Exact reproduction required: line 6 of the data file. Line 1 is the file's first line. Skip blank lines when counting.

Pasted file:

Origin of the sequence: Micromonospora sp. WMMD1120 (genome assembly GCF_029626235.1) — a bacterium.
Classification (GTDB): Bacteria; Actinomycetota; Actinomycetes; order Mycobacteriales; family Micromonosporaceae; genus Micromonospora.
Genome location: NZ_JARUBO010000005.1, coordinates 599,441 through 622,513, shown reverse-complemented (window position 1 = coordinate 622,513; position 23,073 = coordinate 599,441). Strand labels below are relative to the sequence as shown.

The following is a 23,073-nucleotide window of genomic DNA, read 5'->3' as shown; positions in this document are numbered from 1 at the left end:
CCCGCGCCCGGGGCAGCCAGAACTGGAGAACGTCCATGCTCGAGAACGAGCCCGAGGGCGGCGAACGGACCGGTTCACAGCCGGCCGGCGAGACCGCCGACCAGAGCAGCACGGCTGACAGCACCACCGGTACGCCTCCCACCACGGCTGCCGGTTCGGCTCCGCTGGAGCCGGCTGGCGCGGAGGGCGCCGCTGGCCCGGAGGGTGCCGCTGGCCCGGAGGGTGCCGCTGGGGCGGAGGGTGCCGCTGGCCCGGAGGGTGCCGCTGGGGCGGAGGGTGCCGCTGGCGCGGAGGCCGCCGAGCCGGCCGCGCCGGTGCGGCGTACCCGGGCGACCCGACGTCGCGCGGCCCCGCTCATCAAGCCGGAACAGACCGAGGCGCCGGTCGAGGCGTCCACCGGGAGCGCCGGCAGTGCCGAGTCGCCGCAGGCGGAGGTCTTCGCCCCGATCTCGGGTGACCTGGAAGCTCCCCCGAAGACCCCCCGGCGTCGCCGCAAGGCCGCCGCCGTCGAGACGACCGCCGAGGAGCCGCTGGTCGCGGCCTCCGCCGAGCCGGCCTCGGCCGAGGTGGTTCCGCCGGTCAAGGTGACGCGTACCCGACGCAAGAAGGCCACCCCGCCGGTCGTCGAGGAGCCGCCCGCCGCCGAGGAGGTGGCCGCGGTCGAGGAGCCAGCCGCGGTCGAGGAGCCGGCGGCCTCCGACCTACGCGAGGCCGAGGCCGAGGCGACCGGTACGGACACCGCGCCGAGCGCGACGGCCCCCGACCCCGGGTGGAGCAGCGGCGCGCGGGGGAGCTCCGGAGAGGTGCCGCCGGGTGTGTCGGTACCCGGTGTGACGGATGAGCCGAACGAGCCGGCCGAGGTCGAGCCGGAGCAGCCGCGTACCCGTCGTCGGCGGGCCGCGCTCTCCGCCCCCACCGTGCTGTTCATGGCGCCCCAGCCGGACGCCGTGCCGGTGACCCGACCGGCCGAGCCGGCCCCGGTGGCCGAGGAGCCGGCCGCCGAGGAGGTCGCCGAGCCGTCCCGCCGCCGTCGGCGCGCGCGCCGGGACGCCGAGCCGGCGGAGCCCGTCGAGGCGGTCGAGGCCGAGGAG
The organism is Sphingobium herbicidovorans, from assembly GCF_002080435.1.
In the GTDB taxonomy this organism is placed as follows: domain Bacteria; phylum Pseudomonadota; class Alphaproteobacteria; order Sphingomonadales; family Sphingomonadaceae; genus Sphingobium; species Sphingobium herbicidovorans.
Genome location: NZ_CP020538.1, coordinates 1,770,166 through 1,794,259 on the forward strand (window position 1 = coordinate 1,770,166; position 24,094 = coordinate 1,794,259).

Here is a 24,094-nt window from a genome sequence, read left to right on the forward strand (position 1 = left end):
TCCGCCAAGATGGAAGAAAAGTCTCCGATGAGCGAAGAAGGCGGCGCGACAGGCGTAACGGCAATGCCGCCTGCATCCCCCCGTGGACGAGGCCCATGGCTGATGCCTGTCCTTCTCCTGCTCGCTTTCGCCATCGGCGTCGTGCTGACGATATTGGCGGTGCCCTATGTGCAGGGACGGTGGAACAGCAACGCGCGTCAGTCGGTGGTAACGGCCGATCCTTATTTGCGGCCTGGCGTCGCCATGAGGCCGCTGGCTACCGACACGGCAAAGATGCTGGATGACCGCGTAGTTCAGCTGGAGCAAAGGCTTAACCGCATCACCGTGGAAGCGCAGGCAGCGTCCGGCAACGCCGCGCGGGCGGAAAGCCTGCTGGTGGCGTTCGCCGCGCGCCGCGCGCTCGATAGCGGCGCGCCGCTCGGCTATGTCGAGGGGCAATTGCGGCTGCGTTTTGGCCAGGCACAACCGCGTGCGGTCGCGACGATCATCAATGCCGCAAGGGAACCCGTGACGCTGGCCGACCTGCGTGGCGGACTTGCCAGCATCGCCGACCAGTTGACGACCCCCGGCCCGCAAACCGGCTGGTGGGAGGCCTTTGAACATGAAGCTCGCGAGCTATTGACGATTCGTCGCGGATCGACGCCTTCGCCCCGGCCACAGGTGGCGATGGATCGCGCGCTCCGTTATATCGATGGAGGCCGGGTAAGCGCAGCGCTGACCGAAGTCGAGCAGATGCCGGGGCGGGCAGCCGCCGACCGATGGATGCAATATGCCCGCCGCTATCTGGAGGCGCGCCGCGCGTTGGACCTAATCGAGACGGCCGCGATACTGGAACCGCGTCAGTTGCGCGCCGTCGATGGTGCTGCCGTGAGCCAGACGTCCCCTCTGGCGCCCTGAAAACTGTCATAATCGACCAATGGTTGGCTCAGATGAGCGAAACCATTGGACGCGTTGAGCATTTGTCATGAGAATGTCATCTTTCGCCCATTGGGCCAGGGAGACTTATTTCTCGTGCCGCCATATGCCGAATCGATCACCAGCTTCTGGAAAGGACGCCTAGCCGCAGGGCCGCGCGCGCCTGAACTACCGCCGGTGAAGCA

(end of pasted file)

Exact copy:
The organism is Sphingobium herbicidovorans, from assembly GCF_002080435.1.